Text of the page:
Whooping Cough – Questions & Answers
Why do we vaccinate against pertussis (also called “whooping cough”)?
Pertussis is a bacterial respiratory illness characterized by severe spasms of coughing that can last for several weeks or even for months. Pertussis is usually spread from person-to-person through close contact with respiratory droplets released when a person coughs or sneezes. Before the introduction of vaccination in the 1940s, pertussis was a major cause of serious illness and death among infants and young children in the United States.
How many cases of pertussis are reported in the United States?
An average of more than 160,000 cases and more than 5,000 deaths were reported every year in the 1920s-30s. At its peak during this period, the annual number of case-reports was more than 250,000 with up to 9,000 deaths. In the 1940s, whole-cell pertussis vaccine combined with diphtheria and tetanus toxoids (DTP) was introduced, and case-reports of pertussis decreased more than 99% by 1976, when the number of reported cases reached a record-low of 1,010 cases.
Is pertussis reporting on the rise in the U.S.?
An increasing number of cases of pertussis have been reported to the CDC since the 1980s. The increases are greatest among adolescents (aged 10-19 years), but an increase is also seen among infants younger than 5 months old. The reported increases may reflect greater awareness of pertussis to some degree. Even with the increase in reports among adolescents and very young infants, the number of reported cases is more than 97 % lower than in the pre-vaccine era.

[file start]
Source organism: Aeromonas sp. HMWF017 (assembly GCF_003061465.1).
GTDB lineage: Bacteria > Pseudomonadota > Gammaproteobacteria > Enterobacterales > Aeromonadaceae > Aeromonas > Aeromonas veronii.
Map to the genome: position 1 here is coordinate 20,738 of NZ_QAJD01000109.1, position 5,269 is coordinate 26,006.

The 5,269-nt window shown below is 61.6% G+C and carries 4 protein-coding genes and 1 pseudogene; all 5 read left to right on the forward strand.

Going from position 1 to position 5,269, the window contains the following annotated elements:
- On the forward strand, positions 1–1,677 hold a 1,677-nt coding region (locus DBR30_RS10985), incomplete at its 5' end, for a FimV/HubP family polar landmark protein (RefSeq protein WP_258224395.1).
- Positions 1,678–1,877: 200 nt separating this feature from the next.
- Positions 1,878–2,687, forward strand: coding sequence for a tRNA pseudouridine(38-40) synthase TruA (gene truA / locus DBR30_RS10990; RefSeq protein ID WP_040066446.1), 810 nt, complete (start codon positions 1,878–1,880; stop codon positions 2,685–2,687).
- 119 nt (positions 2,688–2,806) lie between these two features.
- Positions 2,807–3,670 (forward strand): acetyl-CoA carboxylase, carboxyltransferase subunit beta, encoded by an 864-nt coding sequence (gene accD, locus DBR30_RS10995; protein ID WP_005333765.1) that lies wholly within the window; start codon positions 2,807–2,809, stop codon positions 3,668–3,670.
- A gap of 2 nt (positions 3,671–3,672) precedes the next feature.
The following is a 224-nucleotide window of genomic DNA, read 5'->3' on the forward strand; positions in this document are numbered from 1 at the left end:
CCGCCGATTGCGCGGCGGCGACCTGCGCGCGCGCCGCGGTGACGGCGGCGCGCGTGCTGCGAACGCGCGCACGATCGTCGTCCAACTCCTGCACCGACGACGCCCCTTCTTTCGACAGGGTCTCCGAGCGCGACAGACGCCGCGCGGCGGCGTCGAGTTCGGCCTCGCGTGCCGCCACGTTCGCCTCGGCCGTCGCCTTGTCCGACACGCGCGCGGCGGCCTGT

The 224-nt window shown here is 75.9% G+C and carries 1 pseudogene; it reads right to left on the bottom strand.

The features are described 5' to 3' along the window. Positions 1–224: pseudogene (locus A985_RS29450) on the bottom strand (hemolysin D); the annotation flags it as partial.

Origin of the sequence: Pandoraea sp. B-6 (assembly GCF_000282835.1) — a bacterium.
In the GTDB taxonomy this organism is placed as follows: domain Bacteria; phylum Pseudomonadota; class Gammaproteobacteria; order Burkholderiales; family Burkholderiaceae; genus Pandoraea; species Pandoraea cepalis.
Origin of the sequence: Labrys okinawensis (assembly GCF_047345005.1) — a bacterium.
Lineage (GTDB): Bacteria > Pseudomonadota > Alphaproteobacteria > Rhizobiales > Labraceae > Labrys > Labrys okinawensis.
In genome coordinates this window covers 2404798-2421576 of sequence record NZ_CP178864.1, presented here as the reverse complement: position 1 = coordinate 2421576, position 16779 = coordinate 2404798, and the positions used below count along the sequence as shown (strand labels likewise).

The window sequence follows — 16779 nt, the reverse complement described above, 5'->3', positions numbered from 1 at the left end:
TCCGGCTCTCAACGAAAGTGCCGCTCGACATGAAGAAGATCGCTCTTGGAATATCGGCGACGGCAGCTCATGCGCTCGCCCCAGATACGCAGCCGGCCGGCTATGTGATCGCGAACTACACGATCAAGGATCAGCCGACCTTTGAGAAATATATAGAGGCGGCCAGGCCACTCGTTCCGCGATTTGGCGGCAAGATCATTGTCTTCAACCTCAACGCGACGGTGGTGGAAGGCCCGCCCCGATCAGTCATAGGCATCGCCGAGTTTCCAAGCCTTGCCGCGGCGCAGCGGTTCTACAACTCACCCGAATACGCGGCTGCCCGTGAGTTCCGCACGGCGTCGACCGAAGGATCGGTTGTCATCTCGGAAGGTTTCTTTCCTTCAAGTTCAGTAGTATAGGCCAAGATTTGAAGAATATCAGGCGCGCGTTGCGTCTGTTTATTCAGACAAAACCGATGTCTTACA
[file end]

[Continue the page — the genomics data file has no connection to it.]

Why are we concerned about pertussis among infants?
Infants under the age of 12 months have more serious illness from pertussis and they are more likely to have complications and be hospitalized than persons in other age groups. In the 1990s, about two thirds of infants reported with pertussis were hospitalized. Infants are more likely to have pneumonia or convulsions. Infants also are at greatest risk of fatal pertussis. In recent years, 15 to 21 infant deaths from pertussis are reported to CDC annually.